Election bill sends 'very poor message' to budding democracies
Proposed election changes set bad example for authoritarian countries trying to go democratic, expert says
The Conservative government is trying to change Canadian election law in a way that is "deeply disturbing" and "sends a very poor message" to countries trying to become democracies, an international democracy expert says.
Andrew Reynolds, an associate professor at the University of North Carolina at Chapel Hill, was one of 18 professors from around the world who earlier this week signed an open letter about their concerns. Their letter came the week after an open letter to Prime Minister Stephen Harper by 159 Canadian political science and law professors.
Reynolds calls Elections Canada "the pre-eminent example of an elections administration body."
"Its autonomy, its independence, its capacity to enforce free and fair elections is something that is transported around the world," he told Rosemary Barton in an interview on CBC News Network's Power & Politics.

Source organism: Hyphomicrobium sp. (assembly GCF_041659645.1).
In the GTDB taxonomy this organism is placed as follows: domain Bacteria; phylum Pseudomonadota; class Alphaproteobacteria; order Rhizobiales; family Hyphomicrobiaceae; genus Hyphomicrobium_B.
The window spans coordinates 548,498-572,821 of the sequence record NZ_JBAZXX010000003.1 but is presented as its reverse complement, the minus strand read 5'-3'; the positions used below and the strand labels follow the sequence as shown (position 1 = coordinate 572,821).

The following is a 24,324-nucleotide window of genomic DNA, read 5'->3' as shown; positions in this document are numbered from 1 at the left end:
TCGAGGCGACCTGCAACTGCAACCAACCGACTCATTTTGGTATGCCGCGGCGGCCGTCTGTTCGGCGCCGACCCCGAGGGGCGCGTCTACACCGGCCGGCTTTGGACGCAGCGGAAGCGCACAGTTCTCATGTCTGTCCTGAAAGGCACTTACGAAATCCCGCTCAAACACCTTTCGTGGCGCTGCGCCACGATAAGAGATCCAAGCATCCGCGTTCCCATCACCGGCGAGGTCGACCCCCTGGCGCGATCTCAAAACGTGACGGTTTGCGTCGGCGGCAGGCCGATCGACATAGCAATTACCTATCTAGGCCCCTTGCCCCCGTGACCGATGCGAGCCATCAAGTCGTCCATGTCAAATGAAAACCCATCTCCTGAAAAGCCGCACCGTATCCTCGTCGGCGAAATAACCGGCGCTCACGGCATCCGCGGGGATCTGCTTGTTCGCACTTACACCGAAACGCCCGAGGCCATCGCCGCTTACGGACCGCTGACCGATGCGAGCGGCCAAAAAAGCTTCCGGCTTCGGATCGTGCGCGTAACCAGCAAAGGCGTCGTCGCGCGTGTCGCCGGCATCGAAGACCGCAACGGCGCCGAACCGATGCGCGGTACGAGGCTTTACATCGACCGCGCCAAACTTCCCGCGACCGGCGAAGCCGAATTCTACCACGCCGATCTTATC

"Now, this legislation would severely do damage to the autonomy, to the independence, to the capacity of Elections Canada to manage good elections."
Reynolds said democracy advisers face a challenge in trying to persuade new governments to set up independent, autonomous election authorities.
"When a democratic, established democracy in the west like Canada seems to be curtailing its own ability to do that, it sends a very poor message to new countries in the Arab world, in Africa, in Asia, who are attempting to move from authoritarianism to democracy," he said.
Reynolds said many of the bill's measures would weaken Elections Canada in its ability to "enforce legitimate elections."
Pierre Poilievre, the minister of state for democratic reform and the MP who tabled the bill, says Elections Canada's numbers show "irregularities" in 25 per cent of vouching cases from the 2011 election. But Harry Neufeld, the election expert on whose report Poilievre bases his claims, says Poilievre is "selectively" reading the report.
Reynolds says there's almost no evidence that vouching "is a window to voter fraud."
"There's huge evidence to show that vouching would, if it was taken away, curtail the rights and accessibility of tens, if not hundreds of thousands of Canadians to vote," Reynolds said, adding that the question is what is driving the proposal.
"Is it really fear of fraud and malfeasance? Or is it in fact a partisan mechanism to try and preclude some people from voting who should be legitimately voting?"
"In every case that we've seen a similar type of proposal, it has been about tilting the balance in favour of a given party," he added.